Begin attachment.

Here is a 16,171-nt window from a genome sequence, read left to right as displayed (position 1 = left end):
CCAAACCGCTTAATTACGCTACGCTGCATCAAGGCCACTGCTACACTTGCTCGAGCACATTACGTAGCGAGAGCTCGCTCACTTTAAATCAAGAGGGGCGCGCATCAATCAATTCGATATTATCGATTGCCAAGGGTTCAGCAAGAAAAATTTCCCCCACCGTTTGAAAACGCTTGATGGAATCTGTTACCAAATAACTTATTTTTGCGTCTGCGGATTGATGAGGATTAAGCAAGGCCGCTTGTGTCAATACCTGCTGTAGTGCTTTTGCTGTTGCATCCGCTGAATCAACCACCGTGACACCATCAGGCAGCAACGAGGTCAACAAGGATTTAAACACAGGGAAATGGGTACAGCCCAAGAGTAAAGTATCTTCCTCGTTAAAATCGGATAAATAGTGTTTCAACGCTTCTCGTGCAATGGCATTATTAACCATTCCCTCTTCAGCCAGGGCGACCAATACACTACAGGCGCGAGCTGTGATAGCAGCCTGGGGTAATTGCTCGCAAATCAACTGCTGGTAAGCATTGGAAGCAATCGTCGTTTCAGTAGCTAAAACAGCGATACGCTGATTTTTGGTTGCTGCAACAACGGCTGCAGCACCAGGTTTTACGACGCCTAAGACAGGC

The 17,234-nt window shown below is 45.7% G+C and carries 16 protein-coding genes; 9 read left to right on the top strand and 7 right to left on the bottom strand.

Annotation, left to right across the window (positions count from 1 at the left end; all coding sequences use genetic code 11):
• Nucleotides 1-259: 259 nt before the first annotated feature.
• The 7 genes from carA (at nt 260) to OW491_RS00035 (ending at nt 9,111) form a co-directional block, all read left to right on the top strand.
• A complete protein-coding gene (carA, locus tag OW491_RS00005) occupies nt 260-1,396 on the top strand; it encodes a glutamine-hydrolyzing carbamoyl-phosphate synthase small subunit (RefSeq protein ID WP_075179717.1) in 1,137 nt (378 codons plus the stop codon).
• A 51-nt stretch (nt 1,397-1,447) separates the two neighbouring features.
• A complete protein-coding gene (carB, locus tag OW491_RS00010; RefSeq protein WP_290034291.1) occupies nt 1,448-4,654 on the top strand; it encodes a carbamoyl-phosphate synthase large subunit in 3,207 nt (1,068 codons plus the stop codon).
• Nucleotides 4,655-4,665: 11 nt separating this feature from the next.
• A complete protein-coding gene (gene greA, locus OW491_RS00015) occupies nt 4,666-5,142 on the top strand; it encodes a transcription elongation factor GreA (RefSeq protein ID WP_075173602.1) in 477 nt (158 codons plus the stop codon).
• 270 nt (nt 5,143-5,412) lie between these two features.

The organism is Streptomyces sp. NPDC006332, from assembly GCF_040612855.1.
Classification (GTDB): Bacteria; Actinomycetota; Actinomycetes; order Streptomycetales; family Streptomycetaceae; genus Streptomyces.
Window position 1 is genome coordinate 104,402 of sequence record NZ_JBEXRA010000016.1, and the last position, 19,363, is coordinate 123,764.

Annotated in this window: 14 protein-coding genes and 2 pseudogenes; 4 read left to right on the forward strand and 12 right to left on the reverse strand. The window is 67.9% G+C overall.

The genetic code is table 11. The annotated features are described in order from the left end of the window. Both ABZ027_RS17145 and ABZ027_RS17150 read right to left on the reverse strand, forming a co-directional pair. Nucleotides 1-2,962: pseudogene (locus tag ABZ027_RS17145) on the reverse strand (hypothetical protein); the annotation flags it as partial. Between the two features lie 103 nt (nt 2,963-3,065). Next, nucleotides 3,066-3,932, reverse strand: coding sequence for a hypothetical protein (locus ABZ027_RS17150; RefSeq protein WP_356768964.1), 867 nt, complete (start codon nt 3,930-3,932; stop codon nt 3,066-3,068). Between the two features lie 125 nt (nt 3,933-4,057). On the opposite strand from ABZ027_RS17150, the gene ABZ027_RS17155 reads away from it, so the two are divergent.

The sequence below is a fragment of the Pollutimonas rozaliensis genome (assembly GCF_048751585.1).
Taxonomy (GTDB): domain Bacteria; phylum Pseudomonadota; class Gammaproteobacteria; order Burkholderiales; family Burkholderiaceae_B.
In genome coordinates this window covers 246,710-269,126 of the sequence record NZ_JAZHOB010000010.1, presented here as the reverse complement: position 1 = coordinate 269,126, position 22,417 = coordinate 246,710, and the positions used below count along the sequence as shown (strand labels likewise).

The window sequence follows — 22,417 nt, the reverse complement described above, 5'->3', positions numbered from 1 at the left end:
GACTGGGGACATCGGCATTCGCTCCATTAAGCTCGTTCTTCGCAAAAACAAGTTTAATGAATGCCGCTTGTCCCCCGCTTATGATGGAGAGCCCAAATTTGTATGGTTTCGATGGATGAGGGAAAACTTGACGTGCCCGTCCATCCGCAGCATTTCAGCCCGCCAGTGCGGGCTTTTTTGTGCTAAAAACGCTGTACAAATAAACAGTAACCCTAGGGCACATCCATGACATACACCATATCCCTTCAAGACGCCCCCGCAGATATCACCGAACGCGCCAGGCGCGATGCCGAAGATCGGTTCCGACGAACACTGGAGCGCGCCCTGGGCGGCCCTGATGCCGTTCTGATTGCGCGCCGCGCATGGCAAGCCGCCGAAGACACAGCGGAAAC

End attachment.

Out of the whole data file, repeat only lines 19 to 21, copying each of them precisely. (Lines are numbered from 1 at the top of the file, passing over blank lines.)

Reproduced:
Taxonomy (GTDB): domain Bacteria; phylum Pseudomonadota; class Gammaproteobacteria; order Burkholderiales; family Burkholderiaceae_B.
In genome coordinates this window covers 246,710-269,126 of the sequence record NZ_JAZHOB010000010.1, presented here as the reverse complement: position 1 = coordinate 269,126, position 22,417 = coordinate 246,710, and the positions used below count along the sequence as shown (strand labels likewise).

The window sequence follows — 22,417 nt, the reverse complement described above, 5'->3', positions numbered from 1 at the left end: